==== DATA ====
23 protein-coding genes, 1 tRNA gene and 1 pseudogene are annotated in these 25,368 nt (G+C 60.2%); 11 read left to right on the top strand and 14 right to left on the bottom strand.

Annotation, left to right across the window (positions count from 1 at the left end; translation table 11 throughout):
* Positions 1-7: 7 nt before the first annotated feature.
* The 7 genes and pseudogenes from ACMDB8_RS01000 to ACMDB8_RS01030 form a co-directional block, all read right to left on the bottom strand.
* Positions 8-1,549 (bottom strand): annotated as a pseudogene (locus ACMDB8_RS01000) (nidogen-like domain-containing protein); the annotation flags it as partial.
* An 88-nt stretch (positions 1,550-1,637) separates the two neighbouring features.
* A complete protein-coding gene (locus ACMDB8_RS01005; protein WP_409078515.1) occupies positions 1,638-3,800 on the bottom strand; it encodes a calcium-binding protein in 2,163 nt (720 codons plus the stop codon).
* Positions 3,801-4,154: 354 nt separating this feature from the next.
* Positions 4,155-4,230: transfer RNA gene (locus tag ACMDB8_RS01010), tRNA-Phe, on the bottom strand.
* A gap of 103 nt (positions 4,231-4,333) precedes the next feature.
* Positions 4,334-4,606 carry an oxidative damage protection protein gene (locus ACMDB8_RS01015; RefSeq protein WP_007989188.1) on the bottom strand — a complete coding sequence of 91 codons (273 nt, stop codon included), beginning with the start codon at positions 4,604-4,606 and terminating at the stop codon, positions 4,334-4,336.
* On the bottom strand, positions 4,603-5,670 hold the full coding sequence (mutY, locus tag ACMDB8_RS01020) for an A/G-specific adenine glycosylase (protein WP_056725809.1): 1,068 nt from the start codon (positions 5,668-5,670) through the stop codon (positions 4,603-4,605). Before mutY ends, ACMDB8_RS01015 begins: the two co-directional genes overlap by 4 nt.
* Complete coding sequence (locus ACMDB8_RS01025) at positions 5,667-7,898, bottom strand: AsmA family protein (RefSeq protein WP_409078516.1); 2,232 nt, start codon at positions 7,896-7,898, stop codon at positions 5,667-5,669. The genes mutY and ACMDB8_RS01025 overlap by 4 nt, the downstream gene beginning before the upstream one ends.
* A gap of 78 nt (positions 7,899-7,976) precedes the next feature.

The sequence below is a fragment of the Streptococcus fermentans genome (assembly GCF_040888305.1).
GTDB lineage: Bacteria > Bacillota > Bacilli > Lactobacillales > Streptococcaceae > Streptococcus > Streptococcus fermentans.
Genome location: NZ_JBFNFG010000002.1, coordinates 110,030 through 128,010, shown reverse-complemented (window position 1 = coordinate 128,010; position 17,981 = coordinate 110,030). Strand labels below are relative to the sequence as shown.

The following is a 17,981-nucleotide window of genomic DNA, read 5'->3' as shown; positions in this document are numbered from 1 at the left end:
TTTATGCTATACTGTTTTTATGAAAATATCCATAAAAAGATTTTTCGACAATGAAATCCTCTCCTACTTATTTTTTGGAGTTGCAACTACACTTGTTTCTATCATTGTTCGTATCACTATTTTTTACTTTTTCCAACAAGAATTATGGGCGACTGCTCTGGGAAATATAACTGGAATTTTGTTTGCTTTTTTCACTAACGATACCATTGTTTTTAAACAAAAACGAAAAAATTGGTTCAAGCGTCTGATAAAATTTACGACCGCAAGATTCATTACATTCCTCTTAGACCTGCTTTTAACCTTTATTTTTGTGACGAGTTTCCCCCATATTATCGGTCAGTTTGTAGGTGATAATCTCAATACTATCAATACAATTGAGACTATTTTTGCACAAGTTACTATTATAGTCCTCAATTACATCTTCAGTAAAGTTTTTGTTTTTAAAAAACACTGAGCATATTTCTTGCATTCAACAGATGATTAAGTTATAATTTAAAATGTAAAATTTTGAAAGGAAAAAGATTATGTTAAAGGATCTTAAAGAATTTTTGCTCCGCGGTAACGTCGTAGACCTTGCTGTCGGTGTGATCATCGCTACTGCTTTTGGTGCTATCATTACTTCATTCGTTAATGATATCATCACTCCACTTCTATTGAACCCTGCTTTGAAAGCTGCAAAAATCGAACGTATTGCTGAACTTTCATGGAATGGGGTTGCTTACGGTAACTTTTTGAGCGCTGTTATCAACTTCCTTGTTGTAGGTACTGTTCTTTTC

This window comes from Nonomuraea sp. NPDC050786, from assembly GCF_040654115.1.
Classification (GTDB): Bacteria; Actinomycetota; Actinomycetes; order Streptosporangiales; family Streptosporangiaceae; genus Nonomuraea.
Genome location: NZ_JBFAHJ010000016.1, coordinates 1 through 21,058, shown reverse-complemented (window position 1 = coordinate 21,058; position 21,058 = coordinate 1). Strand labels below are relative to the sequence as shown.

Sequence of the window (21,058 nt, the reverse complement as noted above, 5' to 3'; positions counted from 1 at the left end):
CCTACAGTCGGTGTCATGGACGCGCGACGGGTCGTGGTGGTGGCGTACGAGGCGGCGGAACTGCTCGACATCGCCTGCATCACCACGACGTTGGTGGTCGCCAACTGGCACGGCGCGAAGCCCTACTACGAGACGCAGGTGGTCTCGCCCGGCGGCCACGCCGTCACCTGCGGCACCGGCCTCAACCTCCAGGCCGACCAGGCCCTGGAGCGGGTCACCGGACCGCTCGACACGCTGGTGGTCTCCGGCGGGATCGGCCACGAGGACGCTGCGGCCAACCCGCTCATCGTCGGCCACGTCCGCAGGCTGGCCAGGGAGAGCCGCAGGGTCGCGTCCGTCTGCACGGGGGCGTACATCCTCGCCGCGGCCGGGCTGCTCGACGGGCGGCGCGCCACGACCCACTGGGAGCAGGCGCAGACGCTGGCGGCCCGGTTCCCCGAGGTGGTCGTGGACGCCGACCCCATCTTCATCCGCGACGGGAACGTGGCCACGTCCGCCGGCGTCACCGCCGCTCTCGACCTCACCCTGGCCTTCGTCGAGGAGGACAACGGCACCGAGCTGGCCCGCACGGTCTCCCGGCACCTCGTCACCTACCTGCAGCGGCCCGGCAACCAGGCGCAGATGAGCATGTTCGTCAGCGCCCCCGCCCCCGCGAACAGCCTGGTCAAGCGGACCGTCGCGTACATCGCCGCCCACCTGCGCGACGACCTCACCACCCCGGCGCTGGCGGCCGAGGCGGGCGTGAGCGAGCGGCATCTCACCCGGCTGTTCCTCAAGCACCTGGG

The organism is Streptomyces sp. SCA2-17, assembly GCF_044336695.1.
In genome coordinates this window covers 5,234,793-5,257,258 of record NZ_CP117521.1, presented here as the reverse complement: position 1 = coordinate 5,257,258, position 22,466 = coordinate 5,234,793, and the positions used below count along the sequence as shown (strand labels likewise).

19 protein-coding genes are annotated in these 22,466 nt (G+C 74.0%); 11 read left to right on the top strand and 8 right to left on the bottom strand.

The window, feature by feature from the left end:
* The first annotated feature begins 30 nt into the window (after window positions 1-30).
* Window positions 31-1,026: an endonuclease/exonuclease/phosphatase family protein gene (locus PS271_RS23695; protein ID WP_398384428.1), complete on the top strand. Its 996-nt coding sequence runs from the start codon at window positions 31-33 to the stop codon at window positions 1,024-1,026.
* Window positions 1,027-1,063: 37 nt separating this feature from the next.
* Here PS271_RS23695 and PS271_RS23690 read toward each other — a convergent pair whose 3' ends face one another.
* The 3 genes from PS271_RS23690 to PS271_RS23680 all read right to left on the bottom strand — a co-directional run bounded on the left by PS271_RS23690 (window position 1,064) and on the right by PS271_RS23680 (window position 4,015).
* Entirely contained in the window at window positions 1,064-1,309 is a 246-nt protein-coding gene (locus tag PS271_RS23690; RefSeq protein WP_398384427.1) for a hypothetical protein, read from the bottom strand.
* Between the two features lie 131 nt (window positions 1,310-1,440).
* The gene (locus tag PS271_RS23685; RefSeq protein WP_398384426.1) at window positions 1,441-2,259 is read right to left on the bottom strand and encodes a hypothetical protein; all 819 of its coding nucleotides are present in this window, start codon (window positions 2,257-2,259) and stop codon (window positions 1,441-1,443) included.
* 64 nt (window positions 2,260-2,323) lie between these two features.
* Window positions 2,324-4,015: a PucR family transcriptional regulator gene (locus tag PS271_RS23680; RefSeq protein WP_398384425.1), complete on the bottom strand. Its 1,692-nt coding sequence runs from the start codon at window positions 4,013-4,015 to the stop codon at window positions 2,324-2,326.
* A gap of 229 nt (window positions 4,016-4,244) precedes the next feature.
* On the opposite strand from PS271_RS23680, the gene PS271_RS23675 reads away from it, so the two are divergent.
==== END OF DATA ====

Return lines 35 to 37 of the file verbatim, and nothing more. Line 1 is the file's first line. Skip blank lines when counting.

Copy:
* Between the two features lie 131 nt (window positions 1,310-1,440).
* The gene (locus tag PS271_RS23685; RefSeq protein WP_398384426.1) at window positions 1,441-2,259 is read right to left on the bottom strand and encodes a hypothetical protein; all 819 of its coding nucleotides are present in this window, start codon (window positions 2,257-2,259) and stop codon (window positions 1,441-1,443) included.
* 64 nt (window positions 2,260-2,323) lie between these two features.